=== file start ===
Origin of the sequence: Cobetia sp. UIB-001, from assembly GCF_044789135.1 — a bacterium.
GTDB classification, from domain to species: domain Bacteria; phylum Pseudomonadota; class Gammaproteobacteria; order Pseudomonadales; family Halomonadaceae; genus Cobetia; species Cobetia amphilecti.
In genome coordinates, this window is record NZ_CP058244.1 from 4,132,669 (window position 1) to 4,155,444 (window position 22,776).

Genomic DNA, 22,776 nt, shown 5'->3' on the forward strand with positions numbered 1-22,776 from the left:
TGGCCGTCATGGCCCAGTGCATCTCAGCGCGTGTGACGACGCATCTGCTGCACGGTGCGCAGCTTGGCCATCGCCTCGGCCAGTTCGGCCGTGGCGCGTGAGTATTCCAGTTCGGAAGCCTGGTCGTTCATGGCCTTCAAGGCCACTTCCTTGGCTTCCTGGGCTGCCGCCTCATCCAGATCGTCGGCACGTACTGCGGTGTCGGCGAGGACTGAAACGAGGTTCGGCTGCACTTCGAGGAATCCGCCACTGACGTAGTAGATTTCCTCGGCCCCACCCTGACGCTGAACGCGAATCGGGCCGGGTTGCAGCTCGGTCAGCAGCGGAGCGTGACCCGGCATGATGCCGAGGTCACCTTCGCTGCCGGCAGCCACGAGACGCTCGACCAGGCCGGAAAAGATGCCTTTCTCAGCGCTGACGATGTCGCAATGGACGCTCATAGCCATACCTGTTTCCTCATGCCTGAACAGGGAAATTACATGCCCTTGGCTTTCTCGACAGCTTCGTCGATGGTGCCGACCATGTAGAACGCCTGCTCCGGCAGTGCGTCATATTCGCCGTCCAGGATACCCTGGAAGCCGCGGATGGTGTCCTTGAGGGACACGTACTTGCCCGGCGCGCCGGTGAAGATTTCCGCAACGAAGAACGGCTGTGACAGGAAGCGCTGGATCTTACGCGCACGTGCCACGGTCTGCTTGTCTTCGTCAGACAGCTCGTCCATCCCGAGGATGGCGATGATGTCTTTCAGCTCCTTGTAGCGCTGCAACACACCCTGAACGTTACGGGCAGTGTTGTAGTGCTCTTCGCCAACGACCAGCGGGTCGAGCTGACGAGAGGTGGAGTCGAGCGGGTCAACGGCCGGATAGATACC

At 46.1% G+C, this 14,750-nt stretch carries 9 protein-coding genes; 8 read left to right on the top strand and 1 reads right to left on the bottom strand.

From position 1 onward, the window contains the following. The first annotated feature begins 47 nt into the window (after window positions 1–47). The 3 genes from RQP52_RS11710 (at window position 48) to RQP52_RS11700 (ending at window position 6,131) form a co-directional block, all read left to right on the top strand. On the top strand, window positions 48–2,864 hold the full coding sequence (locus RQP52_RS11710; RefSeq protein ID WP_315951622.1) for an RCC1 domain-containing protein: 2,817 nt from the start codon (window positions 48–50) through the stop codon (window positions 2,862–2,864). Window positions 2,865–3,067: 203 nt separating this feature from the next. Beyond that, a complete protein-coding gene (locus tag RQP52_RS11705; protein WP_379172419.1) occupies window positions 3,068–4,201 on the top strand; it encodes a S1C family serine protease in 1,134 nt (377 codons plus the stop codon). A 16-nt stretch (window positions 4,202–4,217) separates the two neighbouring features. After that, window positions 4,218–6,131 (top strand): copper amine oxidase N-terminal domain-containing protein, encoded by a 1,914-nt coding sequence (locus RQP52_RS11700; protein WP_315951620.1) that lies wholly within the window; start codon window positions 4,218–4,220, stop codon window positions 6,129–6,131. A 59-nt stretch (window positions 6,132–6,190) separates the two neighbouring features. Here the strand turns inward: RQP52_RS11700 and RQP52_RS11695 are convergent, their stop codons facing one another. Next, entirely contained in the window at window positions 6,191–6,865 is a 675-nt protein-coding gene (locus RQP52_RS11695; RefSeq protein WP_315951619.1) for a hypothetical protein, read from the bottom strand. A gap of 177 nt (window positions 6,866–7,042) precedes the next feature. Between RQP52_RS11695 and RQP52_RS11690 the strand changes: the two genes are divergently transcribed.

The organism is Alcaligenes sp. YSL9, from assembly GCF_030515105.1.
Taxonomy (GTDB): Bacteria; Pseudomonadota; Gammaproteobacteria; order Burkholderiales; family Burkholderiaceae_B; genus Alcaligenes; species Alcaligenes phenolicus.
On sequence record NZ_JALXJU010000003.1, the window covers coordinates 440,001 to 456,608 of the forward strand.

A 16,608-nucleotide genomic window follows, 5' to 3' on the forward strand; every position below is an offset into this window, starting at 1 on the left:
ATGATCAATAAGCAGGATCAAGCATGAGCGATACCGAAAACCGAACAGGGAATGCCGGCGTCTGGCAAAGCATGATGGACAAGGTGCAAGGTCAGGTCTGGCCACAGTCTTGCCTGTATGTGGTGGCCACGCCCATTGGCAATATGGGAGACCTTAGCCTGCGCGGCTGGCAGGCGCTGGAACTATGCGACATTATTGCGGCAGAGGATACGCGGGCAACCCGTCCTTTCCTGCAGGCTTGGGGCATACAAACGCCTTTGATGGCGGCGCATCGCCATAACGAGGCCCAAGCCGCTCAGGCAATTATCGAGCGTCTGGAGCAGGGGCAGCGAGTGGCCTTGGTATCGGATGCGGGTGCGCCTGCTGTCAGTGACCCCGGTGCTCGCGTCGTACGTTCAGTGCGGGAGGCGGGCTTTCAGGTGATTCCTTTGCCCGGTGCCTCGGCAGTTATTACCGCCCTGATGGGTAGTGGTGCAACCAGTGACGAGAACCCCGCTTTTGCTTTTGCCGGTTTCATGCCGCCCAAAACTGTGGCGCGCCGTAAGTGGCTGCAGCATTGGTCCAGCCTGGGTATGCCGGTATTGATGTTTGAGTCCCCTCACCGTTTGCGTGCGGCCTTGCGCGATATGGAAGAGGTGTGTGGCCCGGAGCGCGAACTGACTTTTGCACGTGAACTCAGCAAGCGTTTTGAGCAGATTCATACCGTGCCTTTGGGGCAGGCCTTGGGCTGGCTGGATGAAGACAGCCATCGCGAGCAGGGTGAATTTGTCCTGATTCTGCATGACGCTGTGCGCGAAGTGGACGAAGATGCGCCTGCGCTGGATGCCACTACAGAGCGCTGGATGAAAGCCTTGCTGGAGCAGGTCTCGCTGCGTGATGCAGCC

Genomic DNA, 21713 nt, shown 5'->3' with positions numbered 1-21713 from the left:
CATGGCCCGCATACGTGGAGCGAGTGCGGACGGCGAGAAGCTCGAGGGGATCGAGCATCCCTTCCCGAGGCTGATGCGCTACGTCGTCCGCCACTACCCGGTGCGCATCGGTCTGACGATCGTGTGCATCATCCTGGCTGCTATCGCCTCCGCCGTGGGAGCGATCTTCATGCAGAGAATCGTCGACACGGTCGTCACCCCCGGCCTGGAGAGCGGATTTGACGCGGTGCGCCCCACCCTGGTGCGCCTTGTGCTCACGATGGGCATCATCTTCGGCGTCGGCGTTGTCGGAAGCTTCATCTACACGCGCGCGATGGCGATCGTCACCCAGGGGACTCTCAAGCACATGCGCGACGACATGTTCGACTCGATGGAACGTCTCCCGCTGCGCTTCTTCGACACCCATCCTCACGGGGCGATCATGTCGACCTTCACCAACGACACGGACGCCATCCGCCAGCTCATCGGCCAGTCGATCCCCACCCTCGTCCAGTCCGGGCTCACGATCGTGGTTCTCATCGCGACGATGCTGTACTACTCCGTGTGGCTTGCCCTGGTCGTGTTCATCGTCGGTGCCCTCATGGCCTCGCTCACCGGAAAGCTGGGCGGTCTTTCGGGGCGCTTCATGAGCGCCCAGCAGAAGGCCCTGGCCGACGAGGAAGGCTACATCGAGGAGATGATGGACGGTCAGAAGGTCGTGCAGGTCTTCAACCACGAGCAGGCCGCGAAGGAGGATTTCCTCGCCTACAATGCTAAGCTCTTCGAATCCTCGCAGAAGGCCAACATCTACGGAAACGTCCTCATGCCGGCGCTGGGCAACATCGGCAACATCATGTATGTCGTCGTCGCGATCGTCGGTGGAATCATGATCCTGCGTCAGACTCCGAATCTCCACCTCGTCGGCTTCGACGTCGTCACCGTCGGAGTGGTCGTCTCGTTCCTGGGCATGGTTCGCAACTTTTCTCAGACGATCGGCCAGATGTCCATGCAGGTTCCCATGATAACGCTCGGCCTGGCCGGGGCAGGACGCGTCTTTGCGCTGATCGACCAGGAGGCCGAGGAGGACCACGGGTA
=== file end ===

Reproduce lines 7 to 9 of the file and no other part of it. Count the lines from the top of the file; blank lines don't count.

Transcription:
From position 1 onward, the window contains the following. The first annotated feature begins 47 nt into the window (after window positions 1–47). The 3 genes from RQP52_RS11710 (at window position 48) to RQP52_RS11700 (ending at window position 6,131) form a co-directional block, all read left to right on the top strand. On the top strand, window positions 48–2,864 hold the full coding sequence (locus RQP52_RS11710; RefSeq protein ID WP_315951622.1) for an RCC1 domain-containing protein: 2,817 nt from the start codon (window positions 48–50) through the stop codon (window positions 2,862–2,864). Window positions 2,865–3,067: 203 nt separating this feature from the next. Beyond that, a complete protein-coding gene (locus tag RQP52_RS11705; protein WP_379172419.1) occupies window positions 3,068–4,201 on the top strand; it encodes a S1C family serine protease in 1,134 nt (377 codons plus the stop codon). A 16-nt stretch (window positions 4,202–4,217) separates the two neighbouring features. After that, window positions 4,218–6,131 (top strand): copper amine oxidase N-terminal domain-containing protein, encoded by a 1,914-nt coding sequence (locus RQP52_RS11700; protein WP_315951620.1) that lies wholly within the window; start codon window positions 4,218–4,220, stop codon window positions 6,129–6,131. A 59-nt stretch (window positions 6,132–6,190) separates the two neighbouring features. Here the strand turns inward: RQP52_RS11700 and RQP52_RS11695 are convergent, their stop codons facing one another. Next, entirely contained in the window at window positions 6,191–6,865 is a 675-nt protein-coding gene (locus RQP52_RS11695; RefSeq protein WP_315951619.1) for a hypothetical protein, read from the bottom strand. A gap of 177 nt (window positions 6,866–7,042) precedes the next feature. Between RQP52_RS11695 and RQP52_RS11690 the strand changes: the two genes are divergently transcribed.

The organism is Alcaligenes sp. YSL9, from assembly GCF_030515105.1.
Taxonomy (GTDB): Bacteria; Pseudomonadota; Gammaproteobacteria; order Burkholderiales; family Burkholderiaceae_B; genus Alcaligenes; species Alcaligenes phenolicus.